Sea Cadets celebrate year of accomplishments at mess dinner

LITTLE CURRENT—Just before Christmas, cadets with Manitoulin Sea Cadet Corps #348 gathered at the Royal Canadian Legion in Little Current for their annual end-of-year mess dinner—a chance to gather as a group, enjoy a nice meal and reflect on a year of growth, both on a personal level and as a corps. It also enabled Commanding Officer Lieutenant (N) Maggie King a chance to share the dire need for volunteers with her cadets to pass on to their loved ones in order to keep this growing program alive.

The cadet corps is in desperate need of civilian instructors and volunteers and the Department of National Defence (DND) is willing to pay for these services, she explained. Anyone wishing to dedicate their time to the Manitoulin Navy League, the overseeing group, would then become an officer through the DND and be trained, on a yearly basis, until the rank of sub lieutenant is reached.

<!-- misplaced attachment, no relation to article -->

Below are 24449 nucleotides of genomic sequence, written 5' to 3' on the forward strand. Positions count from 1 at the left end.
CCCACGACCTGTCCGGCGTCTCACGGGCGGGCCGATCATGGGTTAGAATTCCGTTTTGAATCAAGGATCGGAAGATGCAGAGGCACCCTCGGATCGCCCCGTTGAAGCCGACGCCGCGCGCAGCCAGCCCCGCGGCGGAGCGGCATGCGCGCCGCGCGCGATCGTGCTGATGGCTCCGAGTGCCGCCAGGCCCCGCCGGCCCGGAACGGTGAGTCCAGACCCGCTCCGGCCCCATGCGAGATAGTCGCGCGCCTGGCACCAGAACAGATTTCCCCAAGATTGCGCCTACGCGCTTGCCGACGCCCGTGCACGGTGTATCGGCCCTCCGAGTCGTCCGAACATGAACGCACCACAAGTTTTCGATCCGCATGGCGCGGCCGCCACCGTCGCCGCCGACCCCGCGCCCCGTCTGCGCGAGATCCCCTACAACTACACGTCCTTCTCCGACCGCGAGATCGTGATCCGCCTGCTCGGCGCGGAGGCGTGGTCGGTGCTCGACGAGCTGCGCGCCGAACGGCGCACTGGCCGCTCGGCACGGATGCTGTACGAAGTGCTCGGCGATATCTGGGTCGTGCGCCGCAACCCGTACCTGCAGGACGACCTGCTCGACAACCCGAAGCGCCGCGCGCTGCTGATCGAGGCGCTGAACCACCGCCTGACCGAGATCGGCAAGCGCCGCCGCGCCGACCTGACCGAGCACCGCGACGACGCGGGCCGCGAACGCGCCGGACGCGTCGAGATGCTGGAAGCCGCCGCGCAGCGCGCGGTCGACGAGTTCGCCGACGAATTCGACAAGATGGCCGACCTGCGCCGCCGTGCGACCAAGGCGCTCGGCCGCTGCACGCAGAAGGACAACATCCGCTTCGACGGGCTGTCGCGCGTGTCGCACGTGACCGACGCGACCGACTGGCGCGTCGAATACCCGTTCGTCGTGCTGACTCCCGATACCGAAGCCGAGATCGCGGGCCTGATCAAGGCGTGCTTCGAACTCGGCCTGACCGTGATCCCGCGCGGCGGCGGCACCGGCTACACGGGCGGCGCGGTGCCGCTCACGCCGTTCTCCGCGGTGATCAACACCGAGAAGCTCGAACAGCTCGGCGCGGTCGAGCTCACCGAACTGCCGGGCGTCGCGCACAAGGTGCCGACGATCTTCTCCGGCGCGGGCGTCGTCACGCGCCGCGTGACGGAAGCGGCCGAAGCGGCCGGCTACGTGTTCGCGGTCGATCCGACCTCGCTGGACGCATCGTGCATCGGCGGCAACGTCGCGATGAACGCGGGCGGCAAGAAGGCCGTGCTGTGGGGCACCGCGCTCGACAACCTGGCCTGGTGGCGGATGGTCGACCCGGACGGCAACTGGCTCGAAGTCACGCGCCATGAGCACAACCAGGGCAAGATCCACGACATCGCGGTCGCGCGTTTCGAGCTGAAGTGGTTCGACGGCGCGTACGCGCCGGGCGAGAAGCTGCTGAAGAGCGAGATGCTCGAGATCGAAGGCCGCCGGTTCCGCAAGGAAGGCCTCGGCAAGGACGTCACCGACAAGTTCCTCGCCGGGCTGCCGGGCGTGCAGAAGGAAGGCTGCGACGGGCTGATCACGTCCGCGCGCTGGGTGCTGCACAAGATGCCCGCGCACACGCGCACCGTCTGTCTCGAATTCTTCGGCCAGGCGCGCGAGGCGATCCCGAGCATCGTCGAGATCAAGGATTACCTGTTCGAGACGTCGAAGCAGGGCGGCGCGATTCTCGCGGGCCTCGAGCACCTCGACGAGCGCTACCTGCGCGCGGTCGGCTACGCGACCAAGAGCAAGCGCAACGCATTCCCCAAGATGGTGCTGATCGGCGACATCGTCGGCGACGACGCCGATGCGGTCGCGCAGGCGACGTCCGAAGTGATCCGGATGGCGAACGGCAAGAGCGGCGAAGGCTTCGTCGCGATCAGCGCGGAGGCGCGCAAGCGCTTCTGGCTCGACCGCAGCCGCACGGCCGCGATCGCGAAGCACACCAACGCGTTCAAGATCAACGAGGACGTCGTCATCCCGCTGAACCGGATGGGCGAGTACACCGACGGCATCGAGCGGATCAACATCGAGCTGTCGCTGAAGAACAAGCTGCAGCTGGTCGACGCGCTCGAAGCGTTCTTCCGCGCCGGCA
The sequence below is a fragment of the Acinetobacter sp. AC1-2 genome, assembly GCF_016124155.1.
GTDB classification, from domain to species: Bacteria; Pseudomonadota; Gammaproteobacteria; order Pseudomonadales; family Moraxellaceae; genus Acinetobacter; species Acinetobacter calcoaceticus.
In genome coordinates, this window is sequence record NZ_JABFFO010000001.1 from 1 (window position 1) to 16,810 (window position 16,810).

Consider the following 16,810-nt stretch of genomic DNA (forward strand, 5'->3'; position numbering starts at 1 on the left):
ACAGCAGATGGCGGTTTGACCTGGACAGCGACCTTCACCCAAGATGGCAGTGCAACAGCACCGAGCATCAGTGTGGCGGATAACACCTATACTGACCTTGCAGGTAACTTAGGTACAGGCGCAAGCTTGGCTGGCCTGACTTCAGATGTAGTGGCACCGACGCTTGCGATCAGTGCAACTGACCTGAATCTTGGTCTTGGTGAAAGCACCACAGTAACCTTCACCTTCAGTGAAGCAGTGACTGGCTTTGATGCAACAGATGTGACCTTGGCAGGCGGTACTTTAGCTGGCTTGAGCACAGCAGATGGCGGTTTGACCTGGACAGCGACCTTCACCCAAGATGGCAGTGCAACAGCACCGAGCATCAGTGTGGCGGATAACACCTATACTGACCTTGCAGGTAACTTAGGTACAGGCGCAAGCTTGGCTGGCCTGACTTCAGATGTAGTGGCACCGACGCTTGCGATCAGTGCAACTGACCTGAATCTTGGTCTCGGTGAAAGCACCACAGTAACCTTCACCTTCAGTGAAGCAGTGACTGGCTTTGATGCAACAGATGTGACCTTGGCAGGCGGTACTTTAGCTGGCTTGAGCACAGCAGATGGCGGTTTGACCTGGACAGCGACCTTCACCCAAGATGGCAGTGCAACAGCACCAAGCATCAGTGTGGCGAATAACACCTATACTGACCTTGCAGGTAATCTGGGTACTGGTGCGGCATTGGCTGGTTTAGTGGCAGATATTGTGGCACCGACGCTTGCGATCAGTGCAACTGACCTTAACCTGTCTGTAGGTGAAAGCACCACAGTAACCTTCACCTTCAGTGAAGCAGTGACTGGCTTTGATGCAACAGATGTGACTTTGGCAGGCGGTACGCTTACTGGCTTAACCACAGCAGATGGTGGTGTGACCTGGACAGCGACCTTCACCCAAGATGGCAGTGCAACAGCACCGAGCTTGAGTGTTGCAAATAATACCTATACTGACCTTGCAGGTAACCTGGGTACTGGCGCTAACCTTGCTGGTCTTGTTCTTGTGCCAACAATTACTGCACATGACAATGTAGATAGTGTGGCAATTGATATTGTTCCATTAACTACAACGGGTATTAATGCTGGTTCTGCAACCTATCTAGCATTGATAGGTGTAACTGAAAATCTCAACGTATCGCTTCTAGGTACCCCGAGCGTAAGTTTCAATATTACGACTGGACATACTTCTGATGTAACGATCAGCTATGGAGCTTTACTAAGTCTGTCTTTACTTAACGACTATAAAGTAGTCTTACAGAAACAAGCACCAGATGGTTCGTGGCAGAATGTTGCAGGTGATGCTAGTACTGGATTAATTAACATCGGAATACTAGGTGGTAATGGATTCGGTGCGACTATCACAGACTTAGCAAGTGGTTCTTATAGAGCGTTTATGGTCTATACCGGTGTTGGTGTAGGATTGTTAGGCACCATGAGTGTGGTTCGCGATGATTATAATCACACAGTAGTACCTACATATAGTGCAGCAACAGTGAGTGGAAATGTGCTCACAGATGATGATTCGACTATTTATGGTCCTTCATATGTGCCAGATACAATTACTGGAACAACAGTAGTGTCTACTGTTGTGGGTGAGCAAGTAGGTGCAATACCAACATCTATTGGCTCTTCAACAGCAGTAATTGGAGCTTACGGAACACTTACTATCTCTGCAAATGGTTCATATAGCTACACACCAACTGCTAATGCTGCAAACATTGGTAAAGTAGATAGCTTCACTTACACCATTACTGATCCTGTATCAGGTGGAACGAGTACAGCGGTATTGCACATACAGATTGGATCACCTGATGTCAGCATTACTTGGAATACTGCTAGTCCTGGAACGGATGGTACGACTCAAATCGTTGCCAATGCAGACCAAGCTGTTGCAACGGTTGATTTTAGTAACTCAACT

“Training is not physical or strenuous, and you’re paid to do it,” Lieutenant King explained. These officers are also paid for their time on Monday nights, which is when the corps meets at the Little Current recreation centre hall. It’s not a whole lot, she said, but it does cover the cost of gas, as well as a pension from National Defence. “And we’re always looking for people to just volunteer,” the lieutenant added.

“It’s such a rewarding program,” she said.

In 18 months, Training Officer Lieutenant Denis Blake retires from the corps, and Lieutenant King’s tenure is up as well which is why the push is on now to see these positions, and more, filled.

“To keep the Sea Cadets going, we do need volunteers,” Lieutenant King stressed, noting that there are currently 38 cadets registered—a record high.